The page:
Wisconsin Sens. Tammy Baldwin and Ron Johnson, along with two other Republican senators, introduced legislation last week that would remove the gray wolf from the endangered species list in Wisconsin, Minnesota, Michigan and Wyoming.
The goal of the bill is to return the management of wolf populations to the states. In Wisconsin, which has a law that requires a wolf hunt be held whenever the animal isn’t on the endangered list, a hunt in February of 2021 resulted in hunters far exceeding the quota set by the Department of Natural Resources (DNR).
The wolf hunt in Wisconsin has become a major political issue, with Frederick Prehn, a member and former chair of the Natural Resources Board, refusing to give up his spot on the policy making body even though his term expired last year.
Last month, a federal judge in California restored protections for gray wolves in most of the country, including Wisconsin. Prior to the federal judge’s decision, a state court had ruled that Wisconsin couldn’t hold a hunt in November because the DNR had never established permanent rules guiding it.
Both court decisions were victories for conservationists who are opposed to wolf hunting.
Baldwin and Johnson have said that Wisconsin’s wolf population is at a level that doesn’t require federal protection, so management should go back to the state.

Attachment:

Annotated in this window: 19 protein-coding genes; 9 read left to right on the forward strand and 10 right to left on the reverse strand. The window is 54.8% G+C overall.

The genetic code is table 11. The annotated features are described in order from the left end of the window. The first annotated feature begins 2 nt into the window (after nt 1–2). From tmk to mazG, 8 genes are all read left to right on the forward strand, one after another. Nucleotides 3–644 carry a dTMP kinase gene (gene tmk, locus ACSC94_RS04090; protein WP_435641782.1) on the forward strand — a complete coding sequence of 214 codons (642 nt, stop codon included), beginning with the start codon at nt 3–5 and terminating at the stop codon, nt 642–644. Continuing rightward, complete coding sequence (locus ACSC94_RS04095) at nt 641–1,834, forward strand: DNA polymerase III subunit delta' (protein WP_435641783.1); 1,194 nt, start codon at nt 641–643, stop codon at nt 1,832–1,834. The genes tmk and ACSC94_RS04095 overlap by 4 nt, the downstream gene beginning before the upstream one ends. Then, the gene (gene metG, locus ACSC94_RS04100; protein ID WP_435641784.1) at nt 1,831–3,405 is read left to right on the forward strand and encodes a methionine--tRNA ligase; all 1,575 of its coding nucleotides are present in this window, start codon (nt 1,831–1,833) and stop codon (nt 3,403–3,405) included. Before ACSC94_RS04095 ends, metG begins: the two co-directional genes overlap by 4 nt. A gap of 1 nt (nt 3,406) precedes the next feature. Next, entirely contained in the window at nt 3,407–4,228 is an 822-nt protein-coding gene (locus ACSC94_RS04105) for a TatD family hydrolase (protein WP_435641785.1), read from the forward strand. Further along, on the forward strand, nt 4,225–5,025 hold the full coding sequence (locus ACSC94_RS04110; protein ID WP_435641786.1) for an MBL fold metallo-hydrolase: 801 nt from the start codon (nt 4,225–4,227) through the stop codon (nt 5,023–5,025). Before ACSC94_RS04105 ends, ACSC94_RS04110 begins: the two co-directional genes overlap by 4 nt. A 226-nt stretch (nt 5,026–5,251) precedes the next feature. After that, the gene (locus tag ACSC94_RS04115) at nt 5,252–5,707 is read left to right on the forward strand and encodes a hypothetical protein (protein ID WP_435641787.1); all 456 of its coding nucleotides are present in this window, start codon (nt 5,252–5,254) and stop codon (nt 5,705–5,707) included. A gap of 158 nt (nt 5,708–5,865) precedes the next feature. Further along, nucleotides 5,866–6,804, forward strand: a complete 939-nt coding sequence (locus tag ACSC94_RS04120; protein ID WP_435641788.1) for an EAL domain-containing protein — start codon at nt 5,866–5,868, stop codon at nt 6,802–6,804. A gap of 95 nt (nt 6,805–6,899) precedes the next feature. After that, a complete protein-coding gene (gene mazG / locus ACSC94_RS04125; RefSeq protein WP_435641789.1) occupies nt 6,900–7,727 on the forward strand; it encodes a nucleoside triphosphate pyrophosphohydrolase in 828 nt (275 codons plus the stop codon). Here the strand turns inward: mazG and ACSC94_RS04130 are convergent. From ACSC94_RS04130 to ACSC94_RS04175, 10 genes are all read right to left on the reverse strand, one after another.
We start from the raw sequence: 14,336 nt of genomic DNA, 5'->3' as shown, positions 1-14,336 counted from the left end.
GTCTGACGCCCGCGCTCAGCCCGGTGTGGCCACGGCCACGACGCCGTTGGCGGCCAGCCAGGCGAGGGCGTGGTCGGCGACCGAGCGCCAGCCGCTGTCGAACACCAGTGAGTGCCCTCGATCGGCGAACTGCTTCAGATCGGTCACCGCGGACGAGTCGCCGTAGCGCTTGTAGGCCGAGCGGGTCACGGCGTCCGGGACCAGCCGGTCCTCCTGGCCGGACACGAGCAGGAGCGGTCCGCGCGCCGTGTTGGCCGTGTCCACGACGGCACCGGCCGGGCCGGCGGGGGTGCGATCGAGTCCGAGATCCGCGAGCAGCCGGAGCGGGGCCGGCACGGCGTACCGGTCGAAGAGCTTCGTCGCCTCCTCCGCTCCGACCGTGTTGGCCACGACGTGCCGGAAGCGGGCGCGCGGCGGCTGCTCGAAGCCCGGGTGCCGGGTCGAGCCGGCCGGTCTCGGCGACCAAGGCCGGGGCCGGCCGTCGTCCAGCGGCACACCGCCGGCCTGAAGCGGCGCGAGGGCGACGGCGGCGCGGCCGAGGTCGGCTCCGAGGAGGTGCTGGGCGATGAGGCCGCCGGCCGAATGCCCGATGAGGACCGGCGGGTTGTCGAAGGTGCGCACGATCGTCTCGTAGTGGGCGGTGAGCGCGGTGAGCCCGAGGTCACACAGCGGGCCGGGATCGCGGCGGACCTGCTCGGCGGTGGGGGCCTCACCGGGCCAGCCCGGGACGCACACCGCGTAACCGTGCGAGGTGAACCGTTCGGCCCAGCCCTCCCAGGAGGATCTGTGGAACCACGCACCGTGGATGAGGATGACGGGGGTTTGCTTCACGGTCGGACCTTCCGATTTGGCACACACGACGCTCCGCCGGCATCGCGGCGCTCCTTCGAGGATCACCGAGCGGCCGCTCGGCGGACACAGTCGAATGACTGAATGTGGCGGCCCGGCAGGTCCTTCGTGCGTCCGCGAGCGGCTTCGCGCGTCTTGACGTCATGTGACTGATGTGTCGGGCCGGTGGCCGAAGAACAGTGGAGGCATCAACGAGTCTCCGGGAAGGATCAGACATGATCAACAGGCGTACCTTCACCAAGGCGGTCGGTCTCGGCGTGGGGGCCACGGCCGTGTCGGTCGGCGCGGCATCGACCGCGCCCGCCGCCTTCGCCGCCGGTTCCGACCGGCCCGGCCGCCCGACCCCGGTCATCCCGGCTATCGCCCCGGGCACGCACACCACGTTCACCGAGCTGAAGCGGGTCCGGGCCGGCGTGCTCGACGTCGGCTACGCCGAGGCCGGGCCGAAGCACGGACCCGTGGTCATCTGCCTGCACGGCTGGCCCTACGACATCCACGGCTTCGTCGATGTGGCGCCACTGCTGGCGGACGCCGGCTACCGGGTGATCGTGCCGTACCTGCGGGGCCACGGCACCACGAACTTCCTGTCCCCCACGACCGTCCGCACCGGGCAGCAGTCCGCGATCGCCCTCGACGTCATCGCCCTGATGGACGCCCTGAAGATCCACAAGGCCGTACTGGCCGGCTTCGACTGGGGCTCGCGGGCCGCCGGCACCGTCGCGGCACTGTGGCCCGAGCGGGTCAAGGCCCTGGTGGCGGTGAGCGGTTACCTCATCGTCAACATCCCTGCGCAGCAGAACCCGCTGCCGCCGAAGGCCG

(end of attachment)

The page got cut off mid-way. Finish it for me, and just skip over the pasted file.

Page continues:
In an initial statement to the Milwaukee Journal-Sentinel, Baldwin said her position is about the science of wolf biology.
“I have supported a bipartisan effort to delist the gray wolf in Wisconsin since 2011 because of the scientific conclusion that the population has recovered in the Great Lakes region and that is why we should return management to the State of Wisconsin,” she said. “This bipartisan legislation is the best solution because it is driven by science and is focused on delisting in the Great Lakes region, including Wisconsin.”
But in Wisconsin’s polarized state government, policy making around wolves has been fraught with division. Aside from Prehn’s refusal to leave his post, largely because of his desire to influence wolf policy, each decision on wolf management is divisive.
Last year, when setting the quota for the ultimately canceled November hunt, the Republican-held NRB chose to set the number much higher than recommended by DNR biologists. Eventually the DNR chose to ignore the decision of the NRB and set the quota at its initially recommended number.
Despite all this, Baldwin said in a statement to the Wisconsin Examiner that a consensus can be met when it comes to wolves in Wisconsin.
“There is scientific consensus that the population of gray wolves has recovered and the federal government can safely return the stewardship of the animals to the state of Wisconsin,” she said. “In crafting policies to manage these animals, I urge all stakeholders in the state to come to the table in a good faith effort to reach a consensus on hunting regulations.”
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